TTI’s top general is like a Guan Yu and Zhao Yun and Lu Bu and Ma Chao and Zhang Fei all rolled into 1, cutting through enemies like a blazing red hot knife through already soft butter!
General no.3 (AVGO) has done reasonably well this year, being up around 17.2% YTD, and that’d normally be excellent, especially since they also throw in a 3% dividend yield or so. But even this kind of performance cannot beat S&P’s this year, so surely I can’t be overly elated at that.
General no.4 (PSTH) has been a dud. I blame Ackman for this. I simply cannot believe that a genius like Ackman, and PSH’s very very well paid legal counsel team, have failed to see this coming. Gosh. In chess, we notate this kinda moves with a (??) at the back and it’s called a “blunder”. BLEH! This is the last time I’ve trusting my monies with these so -called geniuses. TTI is better off trusting my own instincts. Ackman, if you ever read this, consider allocating some of PSH’s fund to TTF instead. I’m smaller, but more nimble, sharper, move more rapidly, and I dare say, probably smarter too, looking at what you’ve been doing.
General no.5 (RKT) hasn’t done well either, but I am not overly concerned as the business itself continues to show progress, and Farner continues to increase their moat against other competitors. It’s still going to be a tough environment as we reportedly start to move into a rate hike cycle, either in Q4 this year or Q1 2022. In the near term, I might have under estimated how much of an importance the macro conditions play in determining market sentiment and consequently, the share price performance.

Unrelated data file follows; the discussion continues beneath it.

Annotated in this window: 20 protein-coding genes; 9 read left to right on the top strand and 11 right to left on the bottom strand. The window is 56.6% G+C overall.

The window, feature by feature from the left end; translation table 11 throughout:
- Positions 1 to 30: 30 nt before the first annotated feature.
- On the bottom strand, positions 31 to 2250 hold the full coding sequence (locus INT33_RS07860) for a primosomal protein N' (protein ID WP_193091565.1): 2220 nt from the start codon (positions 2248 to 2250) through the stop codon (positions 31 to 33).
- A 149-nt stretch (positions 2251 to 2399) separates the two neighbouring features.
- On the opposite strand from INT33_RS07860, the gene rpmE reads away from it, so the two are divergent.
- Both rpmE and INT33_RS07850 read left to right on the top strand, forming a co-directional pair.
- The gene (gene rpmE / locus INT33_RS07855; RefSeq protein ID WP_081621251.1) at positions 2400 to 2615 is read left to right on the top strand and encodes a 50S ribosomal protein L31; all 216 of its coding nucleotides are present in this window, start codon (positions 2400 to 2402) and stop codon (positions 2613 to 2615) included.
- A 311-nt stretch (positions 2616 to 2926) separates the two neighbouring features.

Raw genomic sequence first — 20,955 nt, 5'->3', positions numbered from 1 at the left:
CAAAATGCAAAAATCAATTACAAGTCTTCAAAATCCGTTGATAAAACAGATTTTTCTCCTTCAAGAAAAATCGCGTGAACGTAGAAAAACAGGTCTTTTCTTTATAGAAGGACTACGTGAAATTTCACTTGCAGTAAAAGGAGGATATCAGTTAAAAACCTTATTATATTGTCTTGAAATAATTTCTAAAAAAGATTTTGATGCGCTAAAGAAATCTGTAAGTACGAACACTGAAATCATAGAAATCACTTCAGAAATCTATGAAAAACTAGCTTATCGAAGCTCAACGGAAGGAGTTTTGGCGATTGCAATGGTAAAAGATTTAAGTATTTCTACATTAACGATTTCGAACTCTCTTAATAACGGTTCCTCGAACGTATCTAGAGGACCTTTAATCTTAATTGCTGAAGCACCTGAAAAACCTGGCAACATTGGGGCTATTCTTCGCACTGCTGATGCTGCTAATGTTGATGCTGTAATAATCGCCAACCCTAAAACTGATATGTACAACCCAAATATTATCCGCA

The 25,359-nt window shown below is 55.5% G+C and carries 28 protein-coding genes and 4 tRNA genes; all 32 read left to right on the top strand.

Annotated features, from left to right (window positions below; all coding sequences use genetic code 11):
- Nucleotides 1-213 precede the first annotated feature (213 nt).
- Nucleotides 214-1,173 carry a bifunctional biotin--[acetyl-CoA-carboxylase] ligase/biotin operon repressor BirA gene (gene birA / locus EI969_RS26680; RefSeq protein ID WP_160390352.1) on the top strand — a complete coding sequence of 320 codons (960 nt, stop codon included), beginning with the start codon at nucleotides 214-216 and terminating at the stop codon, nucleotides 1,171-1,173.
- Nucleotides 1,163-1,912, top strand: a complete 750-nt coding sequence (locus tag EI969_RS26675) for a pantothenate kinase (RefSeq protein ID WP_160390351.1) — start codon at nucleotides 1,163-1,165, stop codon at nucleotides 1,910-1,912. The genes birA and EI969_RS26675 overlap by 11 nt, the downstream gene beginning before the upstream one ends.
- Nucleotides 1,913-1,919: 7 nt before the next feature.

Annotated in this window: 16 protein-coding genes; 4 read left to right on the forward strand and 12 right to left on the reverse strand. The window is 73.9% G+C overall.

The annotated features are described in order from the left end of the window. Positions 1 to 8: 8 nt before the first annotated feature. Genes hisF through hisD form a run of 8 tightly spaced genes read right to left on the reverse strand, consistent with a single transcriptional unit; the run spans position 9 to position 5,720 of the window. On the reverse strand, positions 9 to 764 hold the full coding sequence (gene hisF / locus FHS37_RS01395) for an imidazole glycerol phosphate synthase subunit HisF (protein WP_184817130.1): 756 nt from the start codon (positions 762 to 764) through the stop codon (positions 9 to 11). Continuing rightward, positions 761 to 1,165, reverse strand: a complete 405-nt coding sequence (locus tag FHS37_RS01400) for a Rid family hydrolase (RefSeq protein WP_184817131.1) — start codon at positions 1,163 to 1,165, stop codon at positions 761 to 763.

If something has fallen off the 5 general list, it doesn’t mean that I’ve liquidated and taken profit or taken the loss. It may just mean that there are better candidates around.
For eg, my PSTH holdings remains constant. I might be very pissed with Ackman, but trading at below NAV now, it’d be dumb to cut loss. I think I’d still come out of this a winner, except that it’d take much longer than I expect it to, and it’d probably end up underperforming S&P, which is actually incredibly difficult to beat. So much so that I tend to not trust, until verified, anyone who says they can beat S&P consistently.
The current top 5 general list indicates a shift towards a focus on business moats. If we do move into a rate hike cycle, these guys are, imo, the most immune to a liquidity drain. They are either already beaten down like general no.4, or they have pricing power that’d protect the businesses’ products and market share.
Also, the list does somewhat indicate my order of preference, although it doesn’t necessarily indicate the position size. Because position size can change drastically in some instances.